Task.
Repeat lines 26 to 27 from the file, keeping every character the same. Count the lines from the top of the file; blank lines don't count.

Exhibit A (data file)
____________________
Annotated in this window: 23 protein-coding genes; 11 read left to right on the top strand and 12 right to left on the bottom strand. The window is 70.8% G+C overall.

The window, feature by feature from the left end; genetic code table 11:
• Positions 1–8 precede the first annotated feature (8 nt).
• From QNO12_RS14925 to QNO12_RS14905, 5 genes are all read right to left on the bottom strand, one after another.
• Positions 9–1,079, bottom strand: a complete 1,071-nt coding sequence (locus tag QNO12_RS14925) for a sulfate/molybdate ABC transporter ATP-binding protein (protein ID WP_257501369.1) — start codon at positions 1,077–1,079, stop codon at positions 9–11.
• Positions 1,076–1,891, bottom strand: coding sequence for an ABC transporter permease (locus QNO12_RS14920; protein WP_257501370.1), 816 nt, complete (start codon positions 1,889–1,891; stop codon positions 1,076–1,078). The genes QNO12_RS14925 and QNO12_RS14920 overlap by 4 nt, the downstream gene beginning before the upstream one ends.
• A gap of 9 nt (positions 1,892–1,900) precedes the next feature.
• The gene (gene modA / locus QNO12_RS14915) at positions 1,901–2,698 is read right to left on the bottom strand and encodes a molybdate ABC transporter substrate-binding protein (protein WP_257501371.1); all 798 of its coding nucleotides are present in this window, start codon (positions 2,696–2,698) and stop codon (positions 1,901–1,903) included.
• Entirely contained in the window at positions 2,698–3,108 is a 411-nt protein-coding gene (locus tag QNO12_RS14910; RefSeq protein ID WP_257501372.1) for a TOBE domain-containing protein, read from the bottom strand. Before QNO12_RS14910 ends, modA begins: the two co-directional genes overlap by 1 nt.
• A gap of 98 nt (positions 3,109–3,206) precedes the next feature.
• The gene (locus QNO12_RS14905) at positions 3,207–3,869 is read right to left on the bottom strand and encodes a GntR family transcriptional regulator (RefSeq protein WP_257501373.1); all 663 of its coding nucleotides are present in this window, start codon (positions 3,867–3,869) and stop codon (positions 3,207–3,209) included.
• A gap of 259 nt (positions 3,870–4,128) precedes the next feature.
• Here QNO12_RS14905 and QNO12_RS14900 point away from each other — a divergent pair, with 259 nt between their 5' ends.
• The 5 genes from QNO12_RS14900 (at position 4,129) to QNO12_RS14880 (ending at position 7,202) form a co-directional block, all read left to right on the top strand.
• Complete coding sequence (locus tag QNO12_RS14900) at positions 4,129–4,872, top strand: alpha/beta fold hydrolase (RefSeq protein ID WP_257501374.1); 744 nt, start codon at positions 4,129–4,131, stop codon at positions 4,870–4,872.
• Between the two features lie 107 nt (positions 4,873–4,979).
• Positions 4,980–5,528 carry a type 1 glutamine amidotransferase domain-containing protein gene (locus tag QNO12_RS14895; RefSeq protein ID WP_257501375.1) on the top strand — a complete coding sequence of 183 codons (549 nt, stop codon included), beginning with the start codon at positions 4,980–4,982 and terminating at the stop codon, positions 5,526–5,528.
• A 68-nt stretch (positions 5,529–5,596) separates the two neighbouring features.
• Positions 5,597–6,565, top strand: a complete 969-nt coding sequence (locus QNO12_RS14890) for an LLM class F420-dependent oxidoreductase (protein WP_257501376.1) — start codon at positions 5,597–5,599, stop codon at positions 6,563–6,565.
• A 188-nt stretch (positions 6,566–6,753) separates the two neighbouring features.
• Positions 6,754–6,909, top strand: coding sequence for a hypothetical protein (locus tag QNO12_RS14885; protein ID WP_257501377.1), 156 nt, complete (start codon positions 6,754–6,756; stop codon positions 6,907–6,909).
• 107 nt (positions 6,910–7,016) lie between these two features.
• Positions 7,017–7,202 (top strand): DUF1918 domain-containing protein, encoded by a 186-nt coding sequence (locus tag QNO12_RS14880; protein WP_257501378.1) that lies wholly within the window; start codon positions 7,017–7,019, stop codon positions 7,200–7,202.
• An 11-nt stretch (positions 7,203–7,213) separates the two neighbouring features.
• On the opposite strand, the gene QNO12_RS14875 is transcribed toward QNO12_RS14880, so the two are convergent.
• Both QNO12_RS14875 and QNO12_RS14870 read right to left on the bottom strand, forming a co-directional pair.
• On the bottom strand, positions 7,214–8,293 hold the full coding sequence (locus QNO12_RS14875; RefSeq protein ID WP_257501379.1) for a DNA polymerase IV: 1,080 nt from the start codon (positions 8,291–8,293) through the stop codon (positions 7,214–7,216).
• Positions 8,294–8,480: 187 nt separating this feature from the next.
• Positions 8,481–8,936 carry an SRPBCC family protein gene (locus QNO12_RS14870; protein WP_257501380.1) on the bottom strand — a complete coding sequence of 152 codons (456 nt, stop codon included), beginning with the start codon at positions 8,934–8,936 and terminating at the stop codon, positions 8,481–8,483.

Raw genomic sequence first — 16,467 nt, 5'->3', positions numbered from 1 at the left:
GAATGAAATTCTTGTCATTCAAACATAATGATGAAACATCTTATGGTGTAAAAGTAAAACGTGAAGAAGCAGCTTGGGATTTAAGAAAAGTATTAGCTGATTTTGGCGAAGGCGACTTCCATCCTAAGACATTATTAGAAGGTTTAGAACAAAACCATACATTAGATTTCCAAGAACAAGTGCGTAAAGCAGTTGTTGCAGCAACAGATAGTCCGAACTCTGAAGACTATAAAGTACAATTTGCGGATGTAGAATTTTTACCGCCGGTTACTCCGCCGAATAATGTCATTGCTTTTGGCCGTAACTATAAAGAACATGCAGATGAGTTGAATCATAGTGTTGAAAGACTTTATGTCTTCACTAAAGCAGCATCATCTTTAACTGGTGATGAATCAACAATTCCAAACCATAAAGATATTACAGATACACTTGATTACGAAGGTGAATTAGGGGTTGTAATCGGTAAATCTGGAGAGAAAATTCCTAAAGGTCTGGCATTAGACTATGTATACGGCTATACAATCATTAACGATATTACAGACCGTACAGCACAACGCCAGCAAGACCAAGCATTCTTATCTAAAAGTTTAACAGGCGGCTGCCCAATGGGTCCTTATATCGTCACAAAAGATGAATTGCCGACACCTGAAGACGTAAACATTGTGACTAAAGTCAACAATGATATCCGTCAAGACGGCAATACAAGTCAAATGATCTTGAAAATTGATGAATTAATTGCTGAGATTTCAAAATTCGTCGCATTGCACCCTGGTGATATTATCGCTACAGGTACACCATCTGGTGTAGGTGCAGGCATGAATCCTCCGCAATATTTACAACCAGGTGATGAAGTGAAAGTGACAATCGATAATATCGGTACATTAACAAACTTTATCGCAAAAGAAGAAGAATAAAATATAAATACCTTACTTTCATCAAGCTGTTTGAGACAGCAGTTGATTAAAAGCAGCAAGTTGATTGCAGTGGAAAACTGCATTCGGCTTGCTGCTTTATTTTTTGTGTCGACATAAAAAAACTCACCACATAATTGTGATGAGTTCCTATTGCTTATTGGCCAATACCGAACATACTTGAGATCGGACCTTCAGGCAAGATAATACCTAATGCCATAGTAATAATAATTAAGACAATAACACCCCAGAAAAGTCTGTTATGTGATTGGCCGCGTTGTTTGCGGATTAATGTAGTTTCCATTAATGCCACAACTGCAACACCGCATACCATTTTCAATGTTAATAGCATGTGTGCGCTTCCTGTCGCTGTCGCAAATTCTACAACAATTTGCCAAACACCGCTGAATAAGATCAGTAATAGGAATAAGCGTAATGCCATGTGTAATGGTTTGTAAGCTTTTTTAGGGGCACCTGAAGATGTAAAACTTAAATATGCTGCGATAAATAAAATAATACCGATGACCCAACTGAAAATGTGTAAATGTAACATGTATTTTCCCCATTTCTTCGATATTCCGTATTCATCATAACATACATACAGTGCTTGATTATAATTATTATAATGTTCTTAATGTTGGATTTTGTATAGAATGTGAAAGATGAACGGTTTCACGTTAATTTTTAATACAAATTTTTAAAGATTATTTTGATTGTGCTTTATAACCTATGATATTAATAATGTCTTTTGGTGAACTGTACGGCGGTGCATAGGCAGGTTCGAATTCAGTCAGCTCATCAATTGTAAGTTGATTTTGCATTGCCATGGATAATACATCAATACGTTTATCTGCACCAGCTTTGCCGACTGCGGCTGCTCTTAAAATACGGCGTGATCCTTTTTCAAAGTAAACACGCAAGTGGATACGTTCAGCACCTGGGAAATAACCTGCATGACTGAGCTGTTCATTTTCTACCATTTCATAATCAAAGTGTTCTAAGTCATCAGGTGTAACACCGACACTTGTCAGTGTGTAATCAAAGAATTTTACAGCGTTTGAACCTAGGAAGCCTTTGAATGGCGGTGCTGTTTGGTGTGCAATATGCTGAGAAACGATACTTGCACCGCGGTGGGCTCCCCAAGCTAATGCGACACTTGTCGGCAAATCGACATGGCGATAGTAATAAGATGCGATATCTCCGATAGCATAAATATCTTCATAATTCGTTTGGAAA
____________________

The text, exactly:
• Both QNO12_RS14875 and QNO12_RS14870 read right to left on the bottom strand, forming a co-directional pair.
• On the bottom strand, positions 7,214–8,293 hold the full coding sequence (locus QNO12_RS14875; RefSeq protein ID WP_257501379.1) for a DNA polymerase IV: 1,080 nt from the start codon (positions 8,291–8,293) through the stop codon (positions 7,214–7,216).